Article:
It was recently found that Facebook collected the information regarding the email contacts of 1.5 million users without their insight or permission. The data collected was used to construct a web of their social associations.
It was confirmed by reports that the data collection began far back in May 2016. When users made a new account on this social networking site, the information related to their contacts was stored. Users, however, were not notified where this information was being used until the whole matter was later exposed when Facebook was held responsible for breaching the privacy of its users.
This is not the first time that a privacy blunder by Facebook was exposed. This has been happening for quite some time now. For example, It was reported in March that the account passwords of around 200 to 600 Facebook users were probably accessible to 20,000 Facebook employees as these passwords were stored in plain text in a database. As Facebook also owns Instagram, some Instagram passwords were included in the database as well.
In addition to this, not long ago it was also reported that cybersecurity specialists had found a huge number of Facebook records freely available on Amazon’s cloud servers after the information was transferred by outsider parties that work with Facebook. This was obviously a huge concern for users worldwide since Facebook is the most popular social media networking site.
After this, a 4000-page archive from 2011 to 2015 was leaked. It provided insight into how Facebook exploited client data while openly claiming to do the exact opposite: ensure the protection of user’s sensitive data.
How it began
The collection of data began when Facebook started offering users verification through email passwords as a choice to affirm their identity when joining Facebook. This is a procedure comprehensively condemned by security authorities. Once in a while if users entered their passwords, a pop-up message would be seen saying that that it was ‘acquiring’ their contacts, without ensuring their assent or permission.
These contacts were then stored into the database systems of Facebook and a map of social associations of users was built, which would notify recommended friends on Facebook. It’s uncertain whether the data was also used for promotion and ad targeting purposes at the time or not.
According to security specialists, this gave Facebook access to a huge amount of user personal data. The practice was considered to be beyond sketchy and might have caused have the users to adopt unsafe practices around password confidentiality. At the time, Facebook confirmed that the information regarding the email passwords was not stored yet said nothing regarding other data gathered during the process. It was revealed afterwards that Facebook was also extracting contact details.
So even though it was reported that only 1.5 million users of Facebook were affected by this privacy breach, there is a possibility that the contact information of hundreds of millions of other users might have been collected as well, completely without their permission.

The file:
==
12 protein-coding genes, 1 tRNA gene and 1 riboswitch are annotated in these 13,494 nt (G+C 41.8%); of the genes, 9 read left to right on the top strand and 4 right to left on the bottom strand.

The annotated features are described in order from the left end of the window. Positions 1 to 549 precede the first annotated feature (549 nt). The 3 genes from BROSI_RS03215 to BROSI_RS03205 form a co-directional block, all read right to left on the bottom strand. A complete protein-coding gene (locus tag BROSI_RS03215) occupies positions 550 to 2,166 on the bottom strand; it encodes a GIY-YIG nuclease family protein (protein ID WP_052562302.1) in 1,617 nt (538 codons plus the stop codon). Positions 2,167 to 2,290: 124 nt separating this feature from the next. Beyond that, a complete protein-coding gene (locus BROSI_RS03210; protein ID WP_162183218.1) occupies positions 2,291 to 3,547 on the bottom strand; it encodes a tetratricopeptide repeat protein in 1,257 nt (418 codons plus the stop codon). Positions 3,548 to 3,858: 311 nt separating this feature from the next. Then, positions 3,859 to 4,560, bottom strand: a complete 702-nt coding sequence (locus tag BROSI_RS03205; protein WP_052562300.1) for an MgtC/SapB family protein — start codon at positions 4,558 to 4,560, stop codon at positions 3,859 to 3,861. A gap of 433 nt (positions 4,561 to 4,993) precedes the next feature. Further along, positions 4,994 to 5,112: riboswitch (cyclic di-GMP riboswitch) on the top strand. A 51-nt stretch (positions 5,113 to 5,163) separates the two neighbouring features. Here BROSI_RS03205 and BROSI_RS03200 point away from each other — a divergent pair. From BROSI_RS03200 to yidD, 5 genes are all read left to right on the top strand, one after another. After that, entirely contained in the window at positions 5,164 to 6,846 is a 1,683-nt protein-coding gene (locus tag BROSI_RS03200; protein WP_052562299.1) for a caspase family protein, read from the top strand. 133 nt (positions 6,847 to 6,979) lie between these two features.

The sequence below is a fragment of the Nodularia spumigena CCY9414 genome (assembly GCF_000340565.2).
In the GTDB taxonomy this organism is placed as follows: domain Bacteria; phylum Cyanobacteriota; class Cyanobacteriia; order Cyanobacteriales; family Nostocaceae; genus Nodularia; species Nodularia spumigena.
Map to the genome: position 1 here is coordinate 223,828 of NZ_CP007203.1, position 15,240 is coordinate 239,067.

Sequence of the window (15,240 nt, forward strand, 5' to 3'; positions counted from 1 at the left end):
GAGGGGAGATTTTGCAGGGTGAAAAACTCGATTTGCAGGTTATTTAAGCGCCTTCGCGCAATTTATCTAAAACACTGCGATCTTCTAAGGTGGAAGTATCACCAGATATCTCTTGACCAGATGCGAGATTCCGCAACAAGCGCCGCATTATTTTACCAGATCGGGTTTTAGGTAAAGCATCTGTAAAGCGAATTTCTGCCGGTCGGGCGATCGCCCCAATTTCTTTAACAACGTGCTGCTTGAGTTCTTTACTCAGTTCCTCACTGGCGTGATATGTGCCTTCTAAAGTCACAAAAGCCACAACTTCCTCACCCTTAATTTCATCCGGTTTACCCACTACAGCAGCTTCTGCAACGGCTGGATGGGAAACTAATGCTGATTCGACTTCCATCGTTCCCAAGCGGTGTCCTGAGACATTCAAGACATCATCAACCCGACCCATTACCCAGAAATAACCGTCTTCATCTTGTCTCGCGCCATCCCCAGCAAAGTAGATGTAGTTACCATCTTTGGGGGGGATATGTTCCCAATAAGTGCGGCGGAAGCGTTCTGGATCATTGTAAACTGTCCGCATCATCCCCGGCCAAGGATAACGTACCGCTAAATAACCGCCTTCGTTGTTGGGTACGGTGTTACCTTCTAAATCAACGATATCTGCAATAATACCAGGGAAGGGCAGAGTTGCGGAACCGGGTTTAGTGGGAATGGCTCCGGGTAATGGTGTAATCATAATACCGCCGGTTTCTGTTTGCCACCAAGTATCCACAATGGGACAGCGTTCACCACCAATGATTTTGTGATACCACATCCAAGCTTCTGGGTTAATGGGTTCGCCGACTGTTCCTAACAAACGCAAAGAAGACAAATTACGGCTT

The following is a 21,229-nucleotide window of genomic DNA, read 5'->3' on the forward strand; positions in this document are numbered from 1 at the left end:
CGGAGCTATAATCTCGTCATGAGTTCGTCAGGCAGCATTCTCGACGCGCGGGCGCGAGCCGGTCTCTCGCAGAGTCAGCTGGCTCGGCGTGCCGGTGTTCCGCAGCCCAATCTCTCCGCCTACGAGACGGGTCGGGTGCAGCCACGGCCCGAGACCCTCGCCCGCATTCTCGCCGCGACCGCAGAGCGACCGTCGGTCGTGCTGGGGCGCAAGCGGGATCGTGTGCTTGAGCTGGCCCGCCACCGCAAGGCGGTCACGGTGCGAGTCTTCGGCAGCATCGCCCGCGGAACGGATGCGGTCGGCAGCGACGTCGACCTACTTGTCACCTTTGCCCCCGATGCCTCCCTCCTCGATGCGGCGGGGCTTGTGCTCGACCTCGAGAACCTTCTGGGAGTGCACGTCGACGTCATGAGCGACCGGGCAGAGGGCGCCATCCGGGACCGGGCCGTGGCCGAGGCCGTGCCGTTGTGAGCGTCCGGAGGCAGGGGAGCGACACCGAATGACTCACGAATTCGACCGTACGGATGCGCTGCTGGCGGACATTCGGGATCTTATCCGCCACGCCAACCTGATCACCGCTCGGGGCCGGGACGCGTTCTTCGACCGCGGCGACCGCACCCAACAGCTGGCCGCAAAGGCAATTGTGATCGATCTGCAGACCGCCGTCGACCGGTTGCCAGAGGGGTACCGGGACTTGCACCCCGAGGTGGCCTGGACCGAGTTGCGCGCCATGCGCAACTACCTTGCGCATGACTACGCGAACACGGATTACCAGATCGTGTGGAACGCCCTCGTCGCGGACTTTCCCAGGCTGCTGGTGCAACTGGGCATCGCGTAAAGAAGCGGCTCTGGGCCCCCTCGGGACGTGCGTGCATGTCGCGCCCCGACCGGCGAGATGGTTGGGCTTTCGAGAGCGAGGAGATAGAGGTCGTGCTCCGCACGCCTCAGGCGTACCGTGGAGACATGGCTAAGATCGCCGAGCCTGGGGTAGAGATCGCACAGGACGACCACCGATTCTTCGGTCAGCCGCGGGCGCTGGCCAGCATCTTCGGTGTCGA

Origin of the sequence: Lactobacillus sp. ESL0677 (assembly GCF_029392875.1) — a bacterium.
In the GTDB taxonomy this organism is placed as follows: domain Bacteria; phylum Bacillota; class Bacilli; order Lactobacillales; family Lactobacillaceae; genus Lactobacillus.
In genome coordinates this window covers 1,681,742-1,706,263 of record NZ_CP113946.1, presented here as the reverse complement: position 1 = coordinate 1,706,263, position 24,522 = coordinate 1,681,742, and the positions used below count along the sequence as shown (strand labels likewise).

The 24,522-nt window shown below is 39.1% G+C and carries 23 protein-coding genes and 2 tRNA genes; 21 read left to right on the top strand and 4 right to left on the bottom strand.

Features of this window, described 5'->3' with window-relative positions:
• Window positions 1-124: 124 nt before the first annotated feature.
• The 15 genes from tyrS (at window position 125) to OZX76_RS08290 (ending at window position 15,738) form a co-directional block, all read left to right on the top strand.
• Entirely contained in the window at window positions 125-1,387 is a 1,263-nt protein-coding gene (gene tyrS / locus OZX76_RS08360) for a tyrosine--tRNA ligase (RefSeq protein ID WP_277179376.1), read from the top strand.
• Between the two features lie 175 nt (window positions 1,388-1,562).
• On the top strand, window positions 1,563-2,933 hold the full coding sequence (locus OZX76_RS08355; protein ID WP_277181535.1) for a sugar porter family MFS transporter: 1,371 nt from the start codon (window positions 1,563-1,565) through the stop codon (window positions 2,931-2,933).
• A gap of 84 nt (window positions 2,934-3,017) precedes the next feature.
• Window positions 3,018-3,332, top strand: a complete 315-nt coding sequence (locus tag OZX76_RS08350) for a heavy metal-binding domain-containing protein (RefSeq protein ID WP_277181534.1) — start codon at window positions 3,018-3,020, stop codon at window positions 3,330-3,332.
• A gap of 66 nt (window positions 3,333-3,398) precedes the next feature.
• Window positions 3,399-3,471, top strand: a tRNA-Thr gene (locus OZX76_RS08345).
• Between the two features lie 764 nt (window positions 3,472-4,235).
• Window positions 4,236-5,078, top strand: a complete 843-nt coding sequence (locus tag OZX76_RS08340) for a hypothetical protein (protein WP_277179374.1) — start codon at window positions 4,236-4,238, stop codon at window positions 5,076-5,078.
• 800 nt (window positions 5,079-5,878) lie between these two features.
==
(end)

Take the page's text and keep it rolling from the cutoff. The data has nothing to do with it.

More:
Protection advocates have marked the most recent disclosures a noteworthy infringement on the digital rights of users, with some saying that Facebook should further face legal actions.
Friendly data trading
In a different disclosure, it emerged that Facebook had been utilizing user information as a currency. Several leaked documents show that the organization was set up to exchange user information when it saw that it could be a business advantage. The image painted is of a system of inviting tech monsters, thinking about approaches to popularize the data gathered from clients via social networking sites in a completely non-transparent way. This was even more aggravated since “at the same time, Facebook was planning a methodology to publicly frame these moves as a method for securing client privacy.”
Amazon was cited as an example by the NBC investigation where access to user data was provided by Facebook in return for advertising dollars on its platforms. In contrast with Facebook’s public statements, different ways were tried by the company to gather third-party applications to remunerate Facebook for collecting information regarding user data such as advertising spending. data-sharing and direct payment. Facebook additionally looked at limiting access to information for organizations it thought of as a competitive threat.
Is regulation enough for protecting user data?
Recently the UK proposed extreme new measures to guarantee that the UK is the most secure place in the world to be online. The proposal guarantees these measures to be the world’s first online safety laws. The proposals included free guidelines with enforcement powers and fundamentally, the possibility for both social media and their executives to be held accountable.
As data breach after information abuse after privacy scandal keeps hitting the news, it has to be considered whether the regulations are even sufficient. It is not difficult to say that misuse of data and data harvesting has become so common these days that severely drastic actions need to be taken in order to stop this. Whether that implies changing authority and possession structures or mandating break-ups is open to debate.
It was recently reported by the LA Times that Facebook’s shareholders are getting fed up with Mark Zuckerberg but there’s nothing that they can do about it. The principle issue is that Zuckerberg isn’t liable to administer the best practices at his organization since the social networking site essentially operates as how it is today. Hence, the main concern is whether or not there will come a time when Facebook opens itself up to genuine change. If not, then regulators and governments may need to do more than command moderation of content.